Login Register

Volunteer pays tribute to Chronicle readers

STEVE Scott is still coming to terms with being back home in Mid Cheshire after two years of voluntary work in the Kenyan village of Kangondi.

STEVE Scott is still coming to terms with being back home in Mid Cheshire after two years of voluntary work in the Kenyan village of Kangondi.

The culture shock is understandable, as Steve left the East African heat for the somewhat cooler climes of a winter in Mid Cheshire.

But any trouble he may be having acclimatising is more than compensated for by the good news he has returned with.

Steve originally went to Kenya to teach motor mechanics at a school, but he soon found himself taking on a far wider set of tasks.

As well as fundraising for the borehole, Steve also worked with many self-help groups, Government ministers and disabled people and took on a host of other things.

He became involved with the Vyulya Community Development Project, the only fully integrated training facility in the whole of Kenya, where a variety of subjects is now taught.

He is leaving an area now filled with hope and optimism - ­ a far cry from when he arrived two years ago.

"We got all the money we needed for the borehole and the army will drill it later this year," said Steve.

"Its value can't be overestimated. If you just look at the one small village of Kangondi, there are about 1,200 people desperately in need of safe, clean water.

"There are lots of other villages dotted around with similar needs, so about
5,000 people may end up using the borehole."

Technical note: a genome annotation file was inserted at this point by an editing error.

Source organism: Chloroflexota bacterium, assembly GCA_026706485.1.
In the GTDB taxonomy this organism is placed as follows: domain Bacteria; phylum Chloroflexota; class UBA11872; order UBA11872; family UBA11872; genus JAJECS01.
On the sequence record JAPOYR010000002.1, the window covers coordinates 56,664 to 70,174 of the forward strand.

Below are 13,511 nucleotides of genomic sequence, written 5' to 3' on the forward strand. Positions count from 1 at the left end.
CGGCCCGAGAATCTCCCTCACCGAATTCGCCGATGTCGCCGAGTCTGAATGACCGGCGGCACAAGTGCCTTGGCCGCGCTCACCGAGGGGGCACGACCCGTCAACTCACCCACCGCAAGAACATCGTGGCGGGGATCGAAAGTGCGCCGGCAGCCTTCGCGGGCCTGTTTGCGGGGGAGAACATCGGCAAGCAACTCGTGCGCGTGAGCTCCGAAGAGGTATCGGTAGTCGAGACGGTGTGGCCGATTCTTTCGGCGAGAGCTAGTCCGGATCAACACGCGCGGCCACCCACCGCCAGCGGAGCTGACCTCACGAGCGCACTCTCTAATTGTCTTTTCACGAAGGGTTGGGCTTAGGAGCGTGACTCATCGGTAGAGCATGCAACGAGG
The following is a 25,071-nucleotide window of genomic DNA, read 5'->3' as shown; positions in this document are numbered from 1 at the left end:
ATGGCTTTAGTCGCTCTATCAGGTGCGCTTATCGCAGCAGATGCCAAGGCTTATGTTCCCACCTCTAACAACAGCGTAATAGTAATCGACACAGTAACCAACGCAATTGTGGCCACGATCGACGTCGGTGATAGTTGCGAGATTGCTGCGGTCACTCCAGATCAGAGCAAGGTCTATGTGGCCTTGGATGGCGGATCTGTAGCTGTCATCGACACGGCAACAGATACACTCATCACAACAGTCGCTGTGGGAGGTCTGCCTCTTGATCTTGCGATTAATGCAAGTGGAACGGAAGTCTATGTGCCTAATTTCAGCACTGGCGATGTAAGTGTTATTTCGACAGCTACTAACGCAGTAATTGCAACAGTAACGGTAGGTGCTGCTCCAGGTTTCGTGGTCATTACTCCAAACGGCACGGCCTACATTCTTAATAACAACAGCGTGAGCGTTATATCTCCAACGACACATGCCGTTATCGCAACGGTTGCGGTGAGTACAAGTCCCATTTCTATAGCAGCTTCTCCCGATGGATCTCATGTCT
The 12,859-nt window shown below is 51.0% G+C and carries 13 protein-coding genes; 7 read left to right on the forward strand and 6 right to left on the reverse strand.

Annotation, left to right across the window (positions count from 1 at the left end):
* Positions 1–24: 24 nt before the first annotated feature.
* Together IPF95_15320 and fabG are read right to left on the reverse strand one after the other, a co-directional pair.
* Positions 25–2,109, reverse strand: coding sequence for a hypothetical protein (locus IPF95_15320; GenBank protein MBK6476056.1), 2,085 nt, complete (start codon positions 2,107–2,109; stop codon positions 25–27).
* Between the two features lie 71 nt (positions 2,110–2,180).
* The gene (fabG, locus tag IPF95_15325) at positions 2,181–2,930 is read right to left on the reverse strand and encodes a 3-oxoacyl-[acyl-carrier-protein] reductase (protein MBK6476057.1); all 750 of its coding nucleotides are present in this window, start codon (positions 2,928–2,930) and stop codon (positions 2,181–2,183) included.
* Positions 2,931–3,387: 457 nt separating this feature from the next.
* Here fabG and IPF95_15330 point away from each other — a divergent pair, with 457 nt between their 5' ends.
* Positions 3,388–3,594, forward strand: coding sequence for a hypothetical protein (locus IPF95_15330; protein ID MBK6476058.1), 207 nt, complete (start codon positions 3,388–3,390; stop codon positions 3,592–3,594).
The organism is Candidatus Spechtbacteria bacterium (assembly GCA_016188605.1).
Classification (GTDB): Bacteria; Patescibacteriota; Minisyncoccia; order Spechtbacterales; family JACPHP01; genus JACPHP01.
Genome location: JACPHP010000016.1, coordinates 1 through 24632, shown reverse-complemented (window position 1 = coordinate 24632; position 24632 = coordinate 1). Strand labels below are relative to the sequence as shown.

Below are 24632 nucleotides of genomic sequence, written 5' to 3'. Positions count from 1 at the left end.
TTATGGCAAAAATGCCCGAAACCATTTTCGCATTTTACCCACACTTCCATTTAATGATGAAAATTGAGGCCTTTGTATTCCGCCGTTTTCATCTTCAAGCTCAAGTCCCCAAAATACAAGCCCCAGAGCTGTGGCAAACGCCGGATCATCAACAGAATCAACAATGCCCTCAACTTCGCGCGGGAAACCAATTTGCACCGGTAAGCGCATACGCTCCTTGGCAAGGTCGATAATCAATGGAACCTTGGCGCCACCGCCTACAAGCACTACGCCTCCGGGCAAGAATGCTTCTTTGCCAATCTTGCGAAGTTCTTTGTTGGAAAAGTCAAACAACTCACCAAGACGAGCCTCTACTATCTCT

Steve paid tribute to the generosity of Chronicle readers in supporting the appeal and explained how your donations will make a difference.

"The donations raised have been incredible. We have just sent another lorry-load of things to Kenya ­ about seven tons worth.

"This included things like computers, school equipment and boxes of shoes and most of this has come from Chronicle readers. People have been so generous and it has been genuinely appreciated by people in Kangondi.

"You can't imagine the difference this will make to people's lives. Just having things like books to read will make such a difference for them.

"They really did have a brighter Christmas thanks to the appeal. We kept some of the donated toys to one side to make sure that every child would receive at least one Christmas present and the churches were going to give them out on Christmas Day.

"Some people donated suits and the men in Kangondi can now go to church in them. Having a nice suit gives them self- respect and standing in the community.

"The children now have pens and paper to draw with rather than having to draw in the dirt and it was fantastic seeing them running around with new dolls and pushchairs.

"In total, about 18 tons of supplies have been sent out there and it¹s all been really good stuff that will make a difference."

And the work won¹t stop now Steve has returned home. His legacy is the continuing project to make the polytechnic a fully-fledged centre of learning.

"The project will continue. The institution was at death¹s door, but it has now been turned around," he said.

"There have been so many community ventures and the teachers are now equipped with the things they need to teach. Women's groups regularly use the facilities and the project is a focal point for the whole community."

After two years living and working in the village, leaving was a big wrench for Steve and he hopes to return to Kangondi as a visitor one day.

"It¹s difficult to believe that it is at an end; it was pretty tough leaving," said Steve.

"When it started, I was looking for a challenge to get away from the rat race. I never imagined it would turn out to be such a life-changing experience.

"It is amazing to see how people¹s attitudes have changed.

"Two years ago it was a very poor area that had suffered from a two-year
famine, but at least now the people there can see things happening in the

"I think for the first time in a long while, they have got hope.¹


David Holmes
Chief News Reporter
David Norbury
Mike Fuller
Contact Us
Full contact details